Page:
Via Brooklyn Based, you can sign up with the New York Public Advocate’s office—give a date and time that you’re available, and they’ll follow up if your assistance is needed.

Food Not Bombs is asking for assistance—both by in-person volunteering and with donations—for its chapters in the Northeast, including NYC, Boston and Philadelphia. (via the House of Yes)

Red Hook Initiative is keeping tabs on local businesses who need help in the wake of Sandy, be it with generators, manpower or other forms of assistance. The organization is also accepting donations at its Red Hook headquarters; follow the group’s Twitter feed for up-to-date info on what they need (non-perishables, clothing, etc.)

The Food Bank for New York City is looking for volunteers—sign up on their website for more information.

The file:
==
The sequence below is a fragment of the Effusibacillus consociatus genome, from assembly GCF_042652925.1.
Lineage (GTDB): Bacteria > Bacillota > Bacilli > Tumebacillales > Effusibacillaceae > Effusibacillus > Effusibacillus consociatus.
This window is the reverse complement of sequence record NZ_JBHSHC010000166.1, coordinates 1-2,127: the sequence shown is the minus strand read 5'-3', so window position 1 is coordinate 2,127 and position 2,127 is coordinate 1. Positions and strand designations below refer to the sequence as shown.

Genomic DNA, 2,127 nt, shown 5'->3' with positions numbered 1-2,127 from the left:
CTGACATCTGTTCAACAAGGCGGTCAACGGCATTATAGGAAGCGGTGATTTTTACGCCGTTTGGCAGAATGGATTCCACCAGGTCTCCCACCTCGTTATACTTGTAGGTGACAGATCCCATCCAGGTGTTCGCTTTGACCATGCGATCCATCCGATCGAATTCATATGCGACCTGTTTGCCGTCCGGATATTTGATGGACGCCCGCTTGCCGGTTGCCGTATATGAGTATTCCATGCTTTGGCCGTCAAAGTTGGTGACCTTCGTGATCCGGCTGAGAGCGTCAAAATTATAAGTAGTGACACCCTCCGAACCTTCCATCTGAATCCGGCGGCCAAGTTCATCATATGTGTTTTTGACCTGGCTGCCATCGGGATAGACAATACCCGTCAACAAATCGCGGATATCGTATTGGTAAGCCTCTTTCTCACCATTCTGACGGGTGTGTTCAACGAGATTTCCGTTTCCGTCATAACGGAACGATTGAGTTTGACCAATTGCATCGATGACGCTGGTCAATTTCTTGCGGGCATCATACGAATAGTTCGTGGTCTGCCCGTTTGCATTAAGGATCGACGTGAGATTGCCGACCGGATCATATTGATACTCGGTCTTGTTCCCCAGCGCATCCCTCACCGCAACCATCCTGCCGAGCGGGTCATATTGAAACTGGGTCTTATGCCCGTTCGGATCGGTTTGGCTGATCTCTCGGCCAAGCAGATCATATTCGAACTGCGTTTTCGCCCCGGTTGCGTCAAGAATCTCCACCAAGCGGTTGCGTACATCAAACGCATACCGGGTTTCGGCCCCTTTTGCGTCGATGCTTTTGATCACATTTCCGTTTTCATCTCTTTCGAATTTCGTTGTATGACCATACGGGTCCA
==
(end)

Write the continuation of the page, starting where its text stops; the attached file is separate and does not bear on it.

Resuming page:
Solar One sent out an e-mail blast earlier about volunteering to help clean up their space, which suffered significant damage during the storm. Here are the details: “We need volunteers to help us in the park this week to aid with all clean-up efforts. Our urgent need for volunteer help is for this Friday, November 2 and Saturday, November 3 from 10am-4pm. Please RSVP to so we’ll know you’re coming!” They’re also accepting cash donations.

The Prospect Park Alliance is accepting donations to help fund the clean-up of the park, post-Sandy; you can also sign up to be a volunteer once the clean-up efforts begin.

There are a lot of missing pets, check out, or follow #SandyPets if you have lost or found a pet. Also the ASPCA is helping animals affected by the hurricane, they are always a great place to donate (our kitties donate to them every year)